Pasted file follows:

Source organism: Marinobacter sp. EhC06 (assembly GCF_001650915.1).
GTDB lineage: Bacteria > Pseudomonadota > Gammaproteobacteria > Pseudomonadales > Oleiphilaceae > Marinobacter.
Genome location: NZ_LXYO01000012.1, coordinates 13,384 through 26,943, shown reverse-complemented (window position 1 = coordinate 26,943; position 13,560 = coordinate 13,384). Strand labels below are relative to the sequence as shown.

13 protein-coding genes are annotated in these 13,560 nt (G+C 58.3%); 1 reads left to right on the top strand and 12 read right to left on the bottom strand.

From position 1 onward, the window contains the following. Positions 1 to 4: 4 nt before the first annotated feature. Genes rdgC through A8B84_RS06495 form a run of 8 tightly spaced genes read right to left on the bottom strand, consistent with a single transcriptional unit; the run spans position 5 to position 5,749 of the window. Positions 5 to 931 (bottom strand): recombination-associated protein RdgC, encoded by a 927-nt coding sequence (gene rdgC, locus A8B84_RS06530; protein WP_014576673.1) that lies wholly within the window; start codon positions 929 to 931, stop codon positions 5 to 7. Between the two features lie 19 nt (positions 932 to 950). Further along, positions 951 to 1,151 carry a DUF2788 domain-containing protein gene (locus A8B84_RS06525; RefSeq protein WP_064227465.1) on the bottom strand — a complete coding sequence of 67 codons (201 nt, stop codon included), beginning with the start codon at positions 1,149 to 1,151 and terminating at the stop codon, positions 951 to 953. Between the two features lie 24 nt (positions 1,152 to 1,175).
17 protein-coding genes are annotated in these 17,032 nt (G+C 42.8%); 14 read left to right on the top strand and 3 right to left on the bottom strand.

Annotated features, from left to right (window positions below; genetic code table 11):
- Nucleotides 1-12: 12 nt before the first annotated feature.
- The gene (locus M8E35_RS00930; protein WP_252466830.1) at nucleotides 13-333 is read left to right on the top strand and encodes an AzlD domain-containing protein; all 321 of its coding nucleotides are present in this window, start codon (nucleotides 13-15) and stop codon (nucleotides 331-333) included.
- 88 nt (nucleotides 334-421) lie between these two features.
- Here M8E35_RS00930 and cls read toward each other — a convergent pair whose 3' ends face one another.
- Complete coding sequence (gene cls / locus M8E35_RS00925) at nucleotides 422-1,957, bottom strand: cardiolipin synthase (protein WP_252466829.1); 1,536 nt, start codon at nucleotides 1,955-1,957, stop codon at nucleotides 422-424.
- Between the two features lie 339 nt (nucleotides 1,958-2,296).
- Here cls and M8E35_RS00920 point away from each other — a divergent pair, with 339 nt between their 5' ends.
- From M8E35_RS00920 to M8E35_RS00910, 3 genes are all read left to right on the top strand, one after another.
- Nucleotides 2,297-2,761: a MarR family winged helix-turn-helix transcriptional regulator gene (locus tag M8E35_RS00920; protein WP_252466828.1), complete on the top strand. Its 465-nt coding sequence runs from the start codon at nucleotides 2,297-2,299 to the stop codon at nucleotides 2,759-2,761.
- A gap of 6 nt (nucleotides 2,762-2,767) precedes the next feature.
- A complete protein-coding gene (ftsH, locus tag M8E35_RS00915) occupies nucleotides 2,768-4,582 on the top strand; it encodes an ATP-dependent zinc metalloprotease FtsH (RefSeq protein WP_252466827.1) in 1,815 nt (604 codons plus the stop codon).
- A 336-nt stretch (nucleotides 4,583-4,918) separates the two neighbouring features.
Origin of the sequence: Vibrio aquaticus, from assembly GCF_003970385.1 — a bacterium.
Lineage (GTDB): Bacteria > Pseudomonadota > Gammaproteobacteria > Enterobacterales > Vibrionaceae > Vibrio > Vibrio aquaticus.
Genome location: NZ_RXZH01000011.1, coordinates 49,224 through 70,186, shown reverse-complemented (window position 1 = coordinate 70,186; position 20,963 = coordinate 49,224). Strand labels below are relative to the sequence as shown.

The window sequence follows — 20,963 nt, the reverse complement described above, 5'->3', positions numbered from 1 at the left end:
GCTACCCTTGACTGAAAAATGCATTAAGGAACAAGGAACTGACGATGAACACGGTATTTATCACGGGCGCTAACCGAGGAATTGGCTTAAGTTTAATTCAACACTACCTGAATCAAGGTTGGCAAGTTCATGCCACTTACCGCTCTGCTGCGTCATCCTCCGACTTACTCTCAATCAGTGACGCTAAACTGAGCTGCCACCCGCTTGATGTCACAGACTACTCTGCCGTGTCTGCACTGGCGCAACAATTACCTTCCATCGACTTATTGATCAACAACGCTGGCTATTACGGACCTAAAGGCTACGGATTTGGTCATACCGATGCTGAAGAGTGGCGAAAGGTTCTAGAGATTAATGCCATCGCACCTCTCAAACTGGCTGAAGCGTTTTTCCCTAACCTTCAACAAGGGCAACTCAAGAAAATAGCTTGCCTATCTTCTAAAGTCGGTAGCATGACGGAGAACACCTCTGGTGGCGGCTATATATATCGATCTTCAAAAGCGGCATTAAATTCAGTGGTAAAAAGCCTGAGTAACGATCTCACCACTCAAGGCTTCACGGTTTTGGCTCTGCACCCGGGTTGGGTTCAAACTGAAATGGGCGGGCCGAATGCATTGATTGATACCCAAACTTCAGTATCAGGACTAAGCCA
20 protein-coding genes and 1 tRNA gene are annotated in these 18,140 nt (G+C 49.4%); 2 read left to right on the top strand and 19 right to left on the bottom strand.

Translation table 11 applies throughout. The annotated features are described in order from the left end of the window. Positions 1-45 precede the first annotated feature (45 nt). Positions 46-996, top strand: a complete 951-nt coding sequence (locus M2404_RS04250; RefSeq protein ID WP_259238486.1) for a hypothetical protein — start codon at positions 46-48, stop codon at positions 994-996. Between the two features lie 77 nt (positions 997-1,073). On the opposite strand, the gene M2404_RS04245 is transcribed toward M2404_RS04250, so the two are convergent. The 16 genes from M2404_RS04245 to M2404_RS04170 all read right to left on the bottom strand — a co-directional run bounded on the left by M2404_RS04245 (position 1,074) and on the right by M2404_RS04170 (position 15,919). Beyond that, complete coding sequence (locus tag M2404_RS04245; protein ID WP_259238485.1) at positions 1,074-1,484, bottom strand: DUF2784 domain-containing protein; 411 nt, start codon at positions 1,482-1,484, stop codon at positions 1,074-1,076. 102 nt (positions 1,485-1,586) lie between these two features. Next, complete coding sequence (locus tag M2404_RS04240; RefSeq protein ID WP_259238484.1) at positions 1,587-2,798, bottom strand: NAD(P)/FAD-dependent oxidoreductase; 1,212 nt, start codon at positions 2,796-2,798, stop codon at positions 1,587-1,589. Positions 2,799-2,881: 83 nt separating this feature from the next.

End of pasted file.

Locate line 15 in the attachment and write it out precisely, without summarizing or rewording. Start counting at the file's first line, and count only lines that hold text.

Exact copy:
- From M8E35_RS00920 to M8E35_RS00910, 3 genes are all read left to right on the top strand, one after another.